Different pathways on euthanasia
I thank Georgia Blain for describing her confusion and deliberations about the choice of voluntary euthanasia (not legalised euthanasia) for her own and her mother’s predicament (“Support acts”, March 26-April 1). Blain describes accurately the soul-searching for those considering VE in relation to their own health as well as those of others in their care. I would emphasise, however, that Ms Blain has every right to choose not to have VE, but that right should not be denied to others who will have a different point of view. I work in this area – in counselling people about both advance (not advanced) care directives and inevitably what is happening with voluntary euthanasia in South Australia. Often, people who are contemplating advance care directives discuss wanting to have the option of VE if they become a burden or are in too much pain. It is not up to me to determine whether they are a burden or have too much pain nor do I have access to resources that will alleviate either of these. Nor does the Australian healthcare system. Nor do many families. So, Ms Blain rightly acknowledges that the rich, those who are highly educated, who have supportive families and excellent medical care, may feel VE is not a good choice. I work with people who are not rich, have ordinary levels of education, do not have supportive families and disparage the healthcare system after having been let down one too many times. When someone says to me they want to die, all I can offer them is an advance care directive.
– Sandra L. Bradley, Panorama, SA
A courageous examination
Since my mother’s death at the age of 97 after a prolonged stay in a nursing home, I have been an advocate of euthanasia for myself. Georgia Blain’s moving depiction of the complexities of this issue in the face of her own illness, and her mother’s Alzheimer’s, is confronting. The depth of her struggle to balance the pros and cons of the debate makes challenging and compelling reading. One can only feel impressed by her courage and thank her for her honesty.
– Vicky Marquis, Glebe, NSW
Rules ensure agreement without coercion
Georgia Blain’s article on the issues around voluntary euthanasia is both complex and affecting. It is certainly true that it is not easy to sort out the morality of acting on an advance request for physician-assisted death (PAD) in the case of people with severe dementia. However, Blain moves from that undoubted dilemma to propose that legalising voluntary euthanasia is not a good idea in general, because in her experience, some days she feels like dying and other days she doesn’t, and if PAD were legal she might make the wrong decision on one of her bad days. However, all the regimes around the world that offer legal PAD require the patient to exhibit a persistent desire to be assisted to die. The process of assessment goes on for many days or weeks and a person who had changes of mind over such a period would not be deemed eligible. Blain’s other objection to PAD is the fear that it is a system designed more to ease the suffering of the family or to decrease the imposts on the health budget than to help the patient. This objection – also part of Karen Hitchcock’s criticism – ignores the fact that, once again, the eligibility criteria for any regulated system of PAD require the decision to be made by the patient entirely free from coercion. Having a well-regulated system of PAD does not mean it is compulsory. Experience in other countries shows only a tiny proportion of people use it. But please, don’t deny it as a merciful option for the few who do want it.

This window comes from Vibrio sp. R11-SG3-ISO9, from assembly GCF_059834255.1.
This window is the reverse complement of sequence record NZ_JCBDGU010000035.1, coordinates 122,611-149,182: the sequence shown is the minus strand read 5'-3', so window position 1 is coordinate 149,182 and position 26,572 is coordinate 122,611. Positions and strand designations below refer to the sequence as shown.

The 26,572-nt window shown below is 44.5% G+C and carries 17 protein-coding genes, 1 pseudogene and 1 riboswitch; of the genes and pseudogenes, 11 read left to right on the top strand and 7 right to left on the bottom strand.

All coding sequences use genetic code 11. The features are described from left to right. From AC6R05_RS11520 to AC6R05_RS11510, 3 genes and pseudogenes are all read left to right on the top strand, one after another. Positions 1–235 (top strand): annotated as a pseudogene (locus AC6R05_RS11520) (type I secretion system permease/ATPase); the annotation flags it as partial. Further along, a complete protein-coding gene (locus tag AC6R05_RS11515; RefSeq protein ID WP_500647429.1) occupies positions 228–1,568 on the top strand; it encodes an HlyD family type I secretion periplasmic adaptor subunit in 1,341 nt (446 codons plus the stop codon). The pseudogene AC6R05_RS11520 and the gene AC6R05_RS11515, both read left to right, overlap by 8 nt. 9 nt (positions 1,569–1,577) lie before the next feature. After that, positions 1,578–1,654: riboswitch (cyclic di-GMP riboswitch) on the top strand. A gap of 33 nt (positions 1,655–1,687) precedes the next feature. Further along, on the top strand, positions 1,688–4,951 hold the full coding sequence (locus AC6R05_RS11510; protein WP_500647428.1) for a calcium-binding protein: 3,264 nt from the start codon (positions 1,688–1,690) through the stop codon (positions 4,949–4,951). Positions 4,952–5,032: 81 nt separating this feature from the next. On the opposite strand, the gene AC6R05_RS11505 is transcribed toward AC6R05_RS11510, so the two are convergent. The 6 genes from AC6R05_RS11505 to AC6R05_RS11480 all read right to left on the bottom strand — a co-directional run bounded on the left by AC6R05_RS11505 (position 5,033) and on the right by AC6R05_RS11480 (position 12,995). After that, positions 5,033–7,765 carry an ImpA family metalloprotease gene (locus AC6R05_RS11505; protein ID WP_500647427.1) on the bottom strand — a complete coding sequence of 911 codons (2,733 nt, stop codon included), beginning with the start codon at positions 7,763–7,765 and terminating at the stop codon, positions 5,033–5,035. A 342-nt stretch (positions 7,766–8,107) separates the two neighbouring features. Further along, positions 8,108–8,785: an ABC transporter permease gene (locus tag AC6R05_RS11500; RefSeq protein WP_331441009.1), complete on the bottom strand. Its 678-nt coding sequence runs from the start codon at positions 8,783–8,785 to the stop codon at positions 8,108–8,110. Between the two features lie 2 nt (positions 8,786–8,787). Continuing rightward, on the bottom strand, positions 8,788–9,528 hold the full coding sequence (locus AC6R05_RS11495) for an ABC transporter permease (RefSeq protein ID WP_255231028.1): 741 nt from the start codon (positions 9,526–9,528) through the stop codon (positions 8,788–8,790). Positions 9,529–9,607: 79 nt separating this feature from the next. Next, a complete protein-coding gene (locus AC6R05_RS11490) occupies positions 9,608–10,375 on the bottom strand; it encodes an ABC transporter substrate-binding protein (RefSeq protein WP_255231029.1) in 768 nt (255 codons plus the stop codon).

– Liz Jacka, Marrickville, NSW
Windsor’s appeal for electorate
Thanks for providing Tony Windsor with a platform (“Why I am running”, March 19-25). Best wishes of course to him in New England, but his appeal is obviously not limited to his local electorate. Somebody should form some kind of progressive alliance of independents, maybe even a party. Given a leader of substance, of integrity and an outstanding communicator at all levels, we could rise above the ego-dominated, fear-mongering, dog-whistling, slogan-level struggle we are currently suffering. Tony Windsor!
– Don Macrae, Warrandyte, Vic
PM under the influence
In an Australian society where basic Christian-style values prevailed, we might need a Safe Schools program to, among other things, explore how sad, minority misfits such as Cory Bernardi and George Christensen developed their antisocial views (Karen Middleton, “What happened to Safe Schools”, March 26-April 1). Sadly, for the time being, these bigoted troglodytes, with a rump of Tony Abbott fellow travellers, seem to have more influence on the prime minister than his conscience and supposed principles.
– Norman Huon, Port Melbourne, Vic
Middle ground on refugees
I was deeply disappointed with Rosemary Sankey’s letter “Ways to hold shame at arm’s length” (March 26-April 1). She missed my point. I disagree with the implication that compassion and scepticism are mutually exclusive. I also reject the notion that we are meant to simply bear mute witness to the sufferings of others. My use of the word “alleged” was because we have only Ali’s word on the majority of his claims. This is the problem with the refugee debate: the far left see refugees as saints, the far right as sinners. Those of us with some common sense realise they’re just as flawed as the rest of us. If we are going to have a grown-up conversation about refugees, it starts by accepting that the truth is not necessarily the government’s rhetoric nor the claims of advocates. Both have an agenda.
– Liam Nilon, Mascot, NSW
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This article was first published in the print edition of The Saturday Paper on April 2, 2016.
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